operating systems

From: John Higginbotham <higginbo_at_netpath.net>
Date: Sat Jan 3 20:38:06 1998

At 06:20 PM 1/3/98 -0500, you wrote:

>Well, frogger is a good example of why not. I see they're bringing it out

Okay, so you own a new computer, maybe a P200 mmx and you have this old copy
of frogger, from your XT days... If this old copy gets out on the internet
or elsewhere, is it going to affect sales of the new Frogger version? I've
seen screen shots of this new game... It's alot different, majorly different
than the older versions. Alot of 3d stuff going on in there. Now say someone
finds that copy of frogger on the internet and downloads it to play on his
XT. How does this affect the sale of the new version? You could technically
say it does, because if this XT user really wanted the new version of
frogger, he'd have a major upgrade path ahead of him, maybe as much as 20
times as the new frogger game costs.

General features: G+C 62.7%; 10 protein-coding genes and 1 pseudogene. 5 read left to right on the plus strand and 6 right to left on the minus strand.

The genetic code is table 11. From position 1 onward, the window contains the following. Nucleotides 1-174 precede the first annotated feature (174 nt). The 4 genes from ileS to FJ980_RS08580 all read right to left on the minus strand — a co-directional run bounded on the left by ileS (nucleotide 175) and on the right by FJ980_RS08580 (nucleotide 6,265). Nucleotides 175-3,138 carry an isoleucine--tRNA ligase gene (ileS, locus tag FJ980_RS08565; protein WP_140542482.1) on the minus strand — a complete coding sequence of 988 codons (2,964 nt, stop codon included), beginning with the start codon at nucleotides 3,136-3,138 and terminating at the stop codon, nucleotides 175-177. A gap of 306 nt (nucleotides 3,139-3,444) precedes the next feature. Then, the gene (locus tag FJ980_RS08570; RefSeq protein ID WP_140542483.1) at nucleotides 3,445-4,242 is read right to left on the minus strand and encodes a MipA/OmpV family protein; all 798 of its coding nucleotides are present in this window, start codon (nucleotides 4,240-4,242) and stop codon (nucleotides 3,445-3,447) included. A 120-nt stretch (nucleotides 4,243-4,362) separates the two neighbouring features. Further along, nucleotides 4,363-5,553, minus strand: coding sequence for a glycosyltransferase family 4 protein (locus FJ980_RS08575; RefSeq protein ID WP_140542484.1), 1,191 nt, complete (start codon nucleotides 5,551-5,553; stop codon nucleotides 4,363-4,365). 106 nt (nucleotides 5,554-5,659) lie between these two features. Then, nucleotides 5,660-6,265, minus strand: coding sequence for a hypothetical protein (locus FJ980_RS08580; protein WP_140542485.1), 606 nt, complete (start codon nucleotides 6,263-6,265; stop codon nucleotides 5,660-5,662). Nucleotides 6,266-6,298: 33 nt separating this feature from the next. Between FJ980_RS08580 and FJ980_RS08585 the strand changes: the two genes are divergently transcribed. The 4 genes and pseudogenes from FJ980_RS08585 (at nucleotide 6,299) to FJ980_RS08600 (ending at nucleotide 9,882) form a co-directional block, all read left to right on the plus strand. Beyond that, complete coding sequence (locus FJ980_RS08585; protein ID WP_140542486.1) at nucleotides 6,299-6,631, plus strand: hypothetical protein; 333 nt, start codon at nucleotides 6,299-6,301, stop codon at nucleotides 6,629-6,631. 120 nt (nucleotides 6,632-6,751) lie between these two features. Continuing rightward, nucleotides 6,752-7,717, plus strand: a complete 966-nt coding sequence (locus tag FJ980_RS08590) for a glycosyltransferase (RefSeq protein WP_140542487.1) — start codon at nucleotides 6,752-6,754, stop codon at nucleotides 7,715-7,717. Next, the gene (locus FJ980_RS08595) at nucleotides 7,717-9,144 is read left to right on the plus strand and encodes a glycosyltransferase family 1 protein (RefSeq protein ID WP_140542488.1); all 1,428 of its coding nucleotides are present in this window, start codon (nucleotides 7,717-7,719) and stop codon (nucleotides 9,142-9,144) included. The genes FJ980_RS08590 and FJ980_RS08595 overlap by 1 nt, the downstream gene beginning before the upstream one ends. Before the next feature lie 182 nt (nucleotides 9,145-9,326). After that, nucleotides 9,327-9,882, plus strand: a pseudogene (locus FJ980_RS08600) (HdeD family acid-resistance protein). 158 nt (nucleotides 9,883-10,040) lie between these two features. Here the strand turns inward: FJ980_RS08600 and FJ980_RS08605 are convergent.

>Copyrights are what? 37 years? As someone who produces intellectual
>property (Photos and -- occasionally -- software), I appreciate copyright

Sure, I have no problem with recent software protection, but in this case,
the game isn't even being sold in it's original form anymore, running on
computers that aren't made anymore. Maybe if software companies would take
these old titles and put them up on the internet, maybe take online orders
for them and charge a very low cost for the games, maybe around $1.00,
people might just buy them instead of making "illegal" copies of them. But
they don't. Most companies don't even offer support for software that old.
I've had that happen numerous times when I'd try to contact a company to get
a replacement disk for one that went bad. No dice. Some of the people
answering the phone didn't even know they had published the game.

- John Higginbotham
- limbo.netpath.net
Received on Sat Jan 03 1998 - 20:38:06 GMT

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